Figure 2 shows the results of pin-on-disk (POD) friction tests conducted on test pieces. It is seen that the friction coefficient declined as the hydrogen content of the DLC coating was reduced, with the lowest value being displayed by the hydrogen-free DLC coating (a-C coating). That result is attributed to the suppression of metal contact at the sliding surface owing to accelerated adsorption by the a-C coating of oiliness agents in the engine oil. Since the engine oil used in this evaluation contained many additives besides the oiliness agents, an investigation was made of the potential friction reduction obtainable with a combination of the a-C coating and oiliness agents. For that purpose, 1 wt% of glycerin-mono-oleate (GMO) was added to a synthetic poly-alphaolefin (PAO) oil as an oiliness agent to produce a prototype oil for use in conducting a POD evaluation. The results are shown by the dashed line in Fig. 2. The friction reduction effect became more pronounced with a lower hydrogen content and friction was reduced by as much as 75% compared with the result seen for a conventional 5W30 engine oil.
To confirm the friction reduction effect in an actual engine, measurements were made of the camshaft friction torque in a V6 engine and the results are shown in Fig. 3. To separate the effect of the surface roughness, the results are plotted in relation to the combined roughness of the cam and valve lifter following the test. The combination of the a-C coating and 5W30 engine oil showed the lowest level of friction torque. The result can be explained in terms of the improvement of the combined surface roughness together with the solid lubricity effect of the coating. The combination of the a-C coating and the PAO + GMO prototype oil had the effect of reducing friction by approximately 60% compared with a phosphate coating. This indicates that there is a large potential for reducing friction through further engine oil improvements.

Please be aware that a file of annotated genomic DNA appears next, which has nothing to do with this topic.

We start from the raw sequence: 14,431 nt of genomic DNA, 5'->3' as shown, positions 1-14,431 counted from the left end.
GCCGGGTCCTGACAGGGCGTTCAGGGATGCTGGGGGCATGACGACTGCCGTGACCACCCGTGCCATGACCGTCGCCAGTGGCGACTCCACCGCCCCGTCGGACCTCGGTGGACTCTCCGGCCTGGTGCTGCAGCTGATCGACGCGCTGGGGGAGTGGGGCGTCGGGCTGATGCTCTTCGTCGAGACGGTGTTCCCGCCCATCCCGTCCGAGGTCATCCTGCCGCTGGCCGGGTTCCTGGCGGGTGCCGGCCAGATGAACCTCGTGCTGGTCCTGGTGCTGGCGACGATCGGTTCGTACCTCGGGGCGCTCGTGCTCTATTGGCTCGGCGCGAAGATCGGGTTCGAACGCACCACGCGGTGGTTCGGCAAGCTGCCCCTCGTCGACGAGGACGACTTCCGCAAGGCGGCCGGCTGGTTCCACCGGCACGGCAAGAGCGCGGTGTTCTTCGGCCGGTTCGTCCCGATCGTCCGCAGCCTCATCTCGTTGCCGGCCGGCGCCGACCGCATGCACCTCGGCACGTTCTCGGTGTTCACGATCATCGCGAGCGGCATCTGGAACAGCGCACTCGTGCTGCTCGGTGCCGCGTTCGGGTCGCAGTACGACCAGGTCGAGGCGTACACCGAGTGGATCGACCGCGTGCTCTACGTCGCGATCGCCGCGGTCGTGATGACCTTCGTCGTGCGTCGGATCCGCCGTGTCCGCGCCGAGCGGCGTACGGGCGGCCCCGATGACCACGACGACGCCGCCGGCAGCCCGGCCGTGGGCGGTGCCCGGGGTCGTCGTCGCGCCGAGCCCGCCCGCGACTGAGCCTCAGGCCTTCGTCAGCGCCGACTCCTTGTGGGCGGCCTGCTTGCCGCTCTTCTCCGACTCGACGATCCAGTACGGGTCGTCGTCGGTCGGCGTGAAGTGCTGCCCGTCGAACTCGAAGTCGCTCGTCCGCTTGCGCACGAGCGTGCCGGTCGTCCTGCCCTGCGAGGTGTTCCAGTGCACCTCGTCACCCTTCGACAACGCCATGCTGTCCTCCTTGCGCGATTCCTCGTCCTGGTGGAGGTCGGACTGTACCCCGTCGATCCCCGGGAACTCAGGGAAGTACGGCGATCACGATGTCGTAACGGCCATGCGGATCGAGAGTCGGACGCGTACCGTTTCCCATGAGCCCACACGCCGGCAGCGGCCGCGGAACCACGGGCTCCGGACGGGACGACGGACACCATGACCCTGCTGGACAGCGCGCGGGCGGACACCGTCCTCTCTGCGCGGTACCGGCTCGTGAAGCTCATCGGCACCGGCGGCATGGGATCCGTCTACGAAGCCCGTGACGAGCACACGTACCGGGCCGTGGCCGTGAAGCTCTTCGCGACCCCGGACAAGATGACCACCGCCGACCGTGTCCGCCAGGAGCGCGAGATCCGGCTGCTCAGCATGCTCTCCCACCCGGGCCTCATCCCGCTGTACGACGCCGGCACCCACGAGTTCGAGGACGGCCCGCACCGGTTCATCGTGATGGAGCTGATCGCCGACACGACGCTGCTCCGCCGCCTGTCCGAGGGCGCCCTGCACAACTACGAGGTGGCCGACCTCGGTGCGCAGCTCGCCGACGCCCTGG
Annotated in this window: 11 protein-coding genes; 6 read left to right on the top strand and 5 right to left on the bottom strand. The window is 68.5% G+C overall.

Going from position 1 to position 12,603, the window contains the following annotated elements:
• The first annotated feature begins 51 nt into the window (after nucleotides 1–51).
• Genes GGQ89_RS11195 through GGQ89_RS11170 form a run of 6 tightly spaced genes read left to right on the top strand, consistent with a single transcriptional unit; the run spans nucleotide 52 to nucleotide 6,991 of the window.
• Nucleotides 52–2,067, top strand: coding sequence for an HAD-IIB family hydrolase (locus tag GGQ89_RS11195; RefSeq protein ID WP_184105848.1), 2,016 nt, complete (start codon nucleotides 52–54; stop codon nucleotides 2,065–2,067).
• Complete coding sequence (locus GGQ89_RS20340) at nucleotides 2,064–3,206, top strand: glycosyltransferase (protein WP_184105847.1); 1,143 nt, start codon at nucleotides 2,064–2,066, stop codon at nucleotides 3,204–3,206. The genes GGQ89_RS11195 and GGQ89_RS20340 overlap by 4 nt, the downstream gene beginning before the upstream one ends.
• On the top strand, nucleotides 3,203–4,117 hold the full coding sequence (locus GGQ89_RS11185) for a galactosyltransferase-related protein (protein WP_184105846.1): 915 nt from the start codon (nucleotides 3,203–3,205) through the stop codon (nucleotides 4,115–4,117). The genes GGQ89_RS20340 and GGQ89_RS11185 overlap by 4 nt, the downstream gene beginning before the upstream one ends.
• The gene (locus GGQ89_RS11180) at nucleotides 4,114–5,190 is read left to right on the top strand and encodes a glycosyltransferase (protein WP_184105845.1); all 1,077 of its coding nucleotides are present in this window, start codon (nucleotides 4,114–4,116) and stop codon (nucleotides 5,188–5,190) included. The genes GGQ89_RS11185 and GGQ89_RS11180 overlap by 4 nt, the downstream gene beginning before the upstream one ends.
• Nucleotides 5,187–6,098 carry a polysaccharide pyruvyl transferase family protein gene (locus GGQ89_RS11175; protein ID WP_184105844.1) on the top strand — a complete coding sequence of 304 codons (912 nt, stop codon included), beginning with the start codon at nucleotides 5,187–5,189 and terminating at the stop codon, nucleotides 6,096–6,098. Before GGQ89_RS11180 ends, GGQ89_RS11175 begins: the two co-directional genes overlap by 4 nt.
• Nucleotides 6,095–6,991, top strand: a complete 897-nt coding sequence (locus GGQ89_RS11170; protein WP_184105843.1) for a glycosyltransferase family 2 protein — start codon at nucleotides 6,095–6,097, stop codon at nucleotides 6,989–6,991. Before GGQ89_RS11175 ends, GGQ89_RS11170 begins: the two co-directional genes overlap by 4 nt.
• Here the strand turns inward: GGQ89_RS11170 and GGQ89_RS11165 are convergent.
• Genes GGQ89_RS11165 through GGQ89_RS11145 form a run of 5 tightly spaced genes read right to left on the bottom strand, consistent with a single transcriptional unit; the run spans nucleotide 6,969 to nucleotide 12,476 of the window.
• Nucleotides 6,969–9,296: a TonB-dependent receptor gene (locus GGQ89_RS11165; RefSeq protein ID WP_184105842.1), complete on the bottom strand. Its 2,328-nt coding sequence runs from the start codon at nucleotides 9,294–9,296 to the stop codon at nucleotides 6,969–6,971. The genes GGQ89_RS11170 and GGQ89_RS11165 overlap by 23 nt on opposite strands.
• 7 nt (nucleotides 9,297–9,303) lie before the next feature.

3. Conclusion

The hydrogen-free DLC-coated valve lifter was first applied to a new V6 engine that was released in the fall of 2006, together with the use of a DLC-compatible 5W30GF4 fuel-saving engine oil. The application of this valve lifter will be expanded to other engines in the near future, and it is also planned to expand the application of the a-C coating to piston rings and other sliding parts.
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Old 08-02-2009, 02:20 PM   #10
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So in a brief read of the info Dad, I saw no note on the expected life of the DLC coatings? Any filtration do or don'ts you know of?
Unknown life expectancy. But if the research shows synthetic with ester cuts friction at these coated parts by what, 60%?, then I'm game to cut the friction. Otherhand I do not use oil with DTTP or molydenum additives as they chew up the coatings.

Interesting how Nissan chose to use a dino oil with their additive.

And since the ester additive may get caught up in an oil filter, I don't use one.

Just makes good sense.
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Old 08-02-2009, 07:19 PM   #11
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Quote:
Originally Posted by Dad View Post
Unknown life expectancy. But if the research shows synthetic with ester cuts friction at these coated parts by what, 60%?, then I'm game to cut the friction. Otherhand I do not use oil with DTTP or molydenum additives as they chew up the coatings.

Interesting how Nissan chose to use a dino oil with their additive.

And since the ester additive may get caught up in an oil filter, I don't use one.

Just makes good sense.